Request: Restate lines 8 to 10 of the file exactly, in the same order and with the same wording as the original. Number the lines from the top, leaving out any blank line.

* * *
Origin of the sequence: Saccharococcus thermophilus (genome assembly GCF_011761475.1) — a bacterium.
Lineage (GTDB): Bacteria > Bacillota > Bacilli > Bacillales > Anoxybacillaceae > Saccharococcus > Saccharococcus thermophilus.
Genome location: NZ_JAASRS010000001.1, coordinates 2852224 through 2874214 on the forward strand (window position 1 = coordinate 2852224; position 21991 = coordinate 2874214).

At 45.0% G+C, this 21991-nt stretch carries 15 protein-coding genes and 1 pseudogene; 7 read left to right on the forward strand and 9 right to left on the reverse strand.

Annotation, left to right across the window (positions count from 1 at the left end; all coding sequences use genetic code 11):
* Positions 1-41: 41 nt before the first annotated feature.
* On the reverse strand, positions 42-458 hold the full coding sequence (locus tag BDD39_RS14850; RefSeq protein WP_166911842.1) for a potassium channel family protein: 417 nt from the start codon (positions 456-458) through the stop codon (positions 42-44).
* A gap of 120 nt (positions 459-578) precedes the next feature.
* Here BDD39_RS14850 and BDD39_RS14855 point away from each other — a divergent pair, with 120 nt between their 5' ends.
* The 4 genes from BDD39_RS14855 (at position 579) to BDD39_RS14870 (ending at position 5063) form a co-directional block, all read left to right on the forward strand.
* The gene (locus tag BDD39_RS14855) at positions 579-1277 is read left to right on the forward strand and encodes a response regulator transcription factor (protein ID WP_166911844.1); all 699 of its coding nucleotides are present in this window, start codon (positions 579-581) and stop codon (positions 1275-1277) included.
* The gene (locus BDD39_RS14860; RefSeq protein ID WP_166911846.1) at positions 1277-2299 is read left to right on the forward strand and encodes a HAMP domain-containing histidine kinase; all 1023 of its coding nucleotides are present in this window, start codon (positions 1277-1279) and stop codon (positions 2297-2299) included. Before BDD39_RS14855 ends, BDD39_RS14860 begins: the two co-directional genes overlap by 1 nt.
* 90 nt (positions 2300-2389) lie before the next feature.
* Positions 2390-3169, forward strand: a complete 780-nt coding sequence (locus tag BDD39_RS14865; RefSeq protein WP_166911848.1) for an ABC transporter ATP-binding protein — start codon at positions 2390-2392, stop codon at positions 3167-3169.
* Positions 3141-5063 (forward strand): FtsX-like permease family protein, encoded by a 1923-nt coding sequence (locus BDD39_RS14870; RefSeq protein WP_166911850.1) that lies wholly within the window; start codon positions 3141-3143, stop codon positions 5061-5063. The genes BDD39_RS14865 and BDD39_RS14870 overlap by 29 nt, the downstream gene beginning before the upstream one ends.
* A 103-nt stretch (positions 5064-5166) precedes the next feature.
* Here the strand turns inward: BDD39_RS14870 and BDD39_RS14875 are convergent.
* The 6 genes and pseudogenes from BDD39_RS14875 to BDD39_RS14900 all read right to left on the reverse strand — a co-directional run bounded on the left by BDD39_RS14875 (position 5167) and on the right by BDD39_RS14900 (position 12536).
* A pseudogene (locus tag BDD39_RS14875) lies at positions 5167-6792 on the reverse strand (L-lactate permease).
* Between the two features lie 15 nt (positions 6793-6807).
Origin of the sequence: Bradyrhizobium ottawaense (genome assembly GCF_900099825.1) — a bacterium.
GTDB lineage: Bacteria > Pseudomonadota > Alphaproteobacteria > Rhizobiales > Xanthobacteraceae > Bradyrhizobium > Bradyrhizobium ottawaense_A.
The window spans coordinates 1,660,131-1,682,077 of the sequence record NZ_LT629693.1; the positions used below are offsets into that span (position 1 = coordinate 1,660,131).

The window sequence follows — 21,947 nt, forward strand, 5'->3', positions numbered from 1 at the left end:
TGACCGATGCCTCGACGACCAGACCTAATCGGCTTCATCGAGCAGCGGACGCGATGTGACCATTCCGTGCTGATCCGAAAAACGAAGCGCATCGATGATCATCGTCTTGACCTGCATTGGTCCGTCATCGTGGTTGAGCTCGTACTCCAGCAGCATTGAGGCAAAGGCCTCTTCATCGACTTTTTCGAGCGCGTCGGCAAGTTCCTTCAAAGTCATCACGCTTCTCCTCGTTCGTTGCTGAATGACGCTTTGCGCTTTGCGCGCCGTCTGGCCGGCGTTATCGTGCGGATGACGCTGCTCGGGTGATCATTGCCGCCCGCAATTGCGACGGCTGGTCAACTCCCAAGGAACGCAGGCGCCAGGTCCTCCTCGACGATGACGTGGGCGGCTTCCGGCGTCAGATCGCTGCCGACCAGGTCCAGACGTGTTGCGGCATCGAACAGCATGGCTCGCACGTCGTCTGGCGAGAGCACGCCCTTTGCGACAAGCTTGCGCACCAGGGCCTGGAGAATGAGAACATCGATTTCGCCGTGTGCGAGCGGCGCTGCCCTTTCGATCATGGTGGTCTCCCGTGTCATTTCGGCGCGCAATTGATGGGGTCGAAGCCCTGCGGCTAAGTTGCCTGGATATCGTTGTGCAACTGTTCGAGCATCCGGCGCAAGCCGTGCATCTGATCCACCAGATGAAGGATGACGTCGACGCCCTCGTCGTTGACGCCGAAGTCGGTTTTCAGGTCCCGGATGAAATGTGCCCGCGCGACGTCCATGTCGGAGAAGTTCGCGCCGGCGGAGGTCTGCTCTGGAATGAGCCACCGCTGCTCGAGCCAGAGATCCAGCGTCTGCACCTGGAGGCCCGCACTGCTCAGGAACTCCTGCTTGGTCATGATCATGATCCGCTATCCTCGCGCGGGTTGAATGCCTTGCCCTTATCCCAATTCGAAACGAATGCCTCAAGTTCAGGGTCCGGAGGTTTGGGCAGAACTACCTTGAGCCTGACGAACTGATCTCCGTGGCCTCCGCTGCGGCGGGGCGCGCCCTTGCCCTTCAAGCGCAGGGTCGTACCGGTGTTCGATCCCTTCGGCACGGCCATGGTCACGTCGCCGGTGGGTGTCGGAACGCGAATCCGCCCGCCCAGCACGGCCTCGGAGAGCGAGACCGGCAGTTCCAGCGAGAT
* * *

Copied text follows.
* A gap of 120 nt (positions 459-578) precedes the next feature.
* Here BDD39_RS14850 and BDD39_RS14855 point away from each other — a divergent pair, with 120 nt between their 5' ends.
* The 4 genes from BDD39_RS14855 (at position 579) to BDD39_RS14870 (ending at position 5063) form a co-directional block, all read left to right on the forward strand.